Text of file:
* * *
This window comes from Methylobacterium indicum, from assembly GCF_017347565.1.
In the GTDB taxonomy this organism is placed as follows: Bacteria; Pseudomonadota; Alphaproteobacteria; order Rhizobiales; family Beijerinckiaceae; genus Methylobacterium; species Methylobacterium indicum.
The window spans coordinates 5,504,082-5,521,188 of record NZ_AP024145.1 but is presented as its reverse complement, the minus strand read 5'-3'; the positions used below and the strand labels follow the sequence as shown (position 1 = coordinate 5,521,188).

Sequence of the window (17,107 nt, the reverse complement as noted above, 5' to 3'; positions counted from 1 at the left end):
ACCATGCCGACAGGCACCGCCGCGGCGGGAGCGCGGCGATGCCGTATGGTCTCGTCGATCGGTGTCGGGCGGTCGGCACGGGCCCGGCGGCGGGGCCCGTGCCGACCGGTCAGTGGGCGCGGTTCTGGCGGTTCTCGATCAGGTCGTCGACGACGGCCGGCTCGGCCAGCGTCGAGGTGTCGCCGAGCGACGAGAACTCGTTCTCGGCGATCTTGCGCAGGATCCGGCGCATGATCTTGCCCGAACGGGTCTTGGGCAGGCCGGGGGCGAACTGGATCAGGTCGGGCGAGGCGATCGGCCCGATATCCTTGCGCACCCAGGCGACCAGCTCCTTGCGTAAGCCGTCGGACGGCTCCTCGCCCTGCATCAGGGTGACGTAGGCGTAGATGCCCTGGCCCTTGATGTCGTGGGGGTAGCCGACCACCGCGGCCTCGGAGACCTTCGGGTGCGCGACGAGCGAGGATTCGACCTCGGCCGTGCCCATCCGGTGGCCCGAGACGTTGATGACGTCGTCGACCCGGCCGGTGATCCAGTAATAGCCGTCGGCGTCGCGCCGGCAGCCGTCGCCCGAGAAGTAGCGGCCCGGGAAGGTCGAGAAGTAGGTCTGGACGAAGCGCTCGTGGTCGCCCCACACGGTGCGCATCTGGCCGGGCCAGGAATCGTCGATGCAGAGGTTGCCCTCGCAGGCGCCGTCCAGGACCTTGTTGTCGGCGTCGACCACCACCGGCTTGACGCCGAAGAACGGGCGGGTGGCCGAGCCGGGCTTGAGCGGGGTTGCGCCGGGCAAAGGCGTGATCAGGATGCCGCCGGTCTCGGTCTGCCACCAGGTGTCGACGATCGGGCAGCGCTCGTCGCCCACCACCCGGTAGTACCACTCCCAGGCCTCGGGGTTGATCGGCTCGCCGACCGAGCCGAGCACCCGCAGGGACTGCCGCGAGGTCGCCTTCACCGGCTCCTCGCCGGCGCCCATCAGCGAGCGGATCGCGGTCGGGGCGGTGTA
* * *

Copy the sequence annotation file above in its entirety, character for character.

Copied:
This window comes from Methylobacterium indicum, from assembly GCF_017347565.1.
In the GTDB taxonomy this organism is placed as follows: Bacteria; Pseudomonadota; Alphaproteobacteria; order Rhizobiales; family Beijerinckiaceae; genus Methylobacterium; species Methylobacterium indicum.
The window spans coordinates 5,504,082-5,521,188 of record NZ_AP024145.1 but is presented as its reverse complement, the minus strand read 5'-3'; the positions used below and the strand labels follow the sequence as shown (position 1 = coordinate 5,521,188).

Sequence of the window (17,107 nt, the reverse complement as noted above, 5' to 3'; positions counted from 1 at the left end):
ACCATGCCGACAGGCACCGCCGCGGCGGGAGCGCGGCGATGCCGTATGGTCTCGTCGATCGGTGTCGGGCGGTCGGCACGGGCCCGGCGGCGGGGCCCGTGCCGACCGGTCAGTGGGCGCGGTTCTGGCGGTTCTCGATCAGGTCGTCGACGACGGCCGGCTCGGCCAGCGTCGAGGTGTCGCCGAGCGACGAGAACTCGTTCTCGGCGATCTTGCGCAGGATCCGGCGCATGATCTTGCCCGAACGGGTCTTGGGCAGGCCGGGGGCGAACTGGATCAGGTCGGGCGAGGCGATCGGCCCGATATCCTTGCGCACCCAGGCGACCAGCTCCTTGCGTAAGCCGTCGGACGGCTCCTCGCCCTGCATCAGGGTGACGTAGGCGTAGATGCCCTGGCCCTTGATGTCGTGGGGGTAGCCGACCACCGCGGCCTCGGAGACCTTCGGGTGCGCGACGAGCGAGGATTCGACCTCGGCCGTGCCCATCCGGTGGCCCGAGACGTTGATGACGTCGTCGACCCGGCCGGTGATCCAGTAATAGCCGTCGGCGTCGCGCCGGCAGCCGTCGCCCGAGAAGTAGCGGCCCGGGAAGGTCGAGAAGTAGGTCTGGACGAAGCGCTCGTGGTCGCCCCACACGGTGCGCATCTGGCCGGGCCAGGAATCGTCGATGCAGAGGTTGCCCTCGCAGGCGCCGTCCAGGACCTTGTTGTCGGCGTCGACCACCACCGGCTTGACGCCGAAGAACGGGCGGGTGGCCGAGCCGGGCTTGAGCGGGGTTGCGCCGGGCAAAGGCGTGATCAGGATGCCGCCGGTCTCGGTCTGCCACCAGGTGTCGACGATCGGGCAGCGCTCGTCGCCCACCACCCGGTAGTACCACTCCCAGGCCTCGGGGTTGATCGGCTCGCCGACCGAGCCGAGCACCCGCAGGGACTGCCGCGAGGTCGCCTTCACCGGCTCCTCGCCGGCGCCCATCAGCGAGCGGATCGCGGTCGGGGCGGTGTA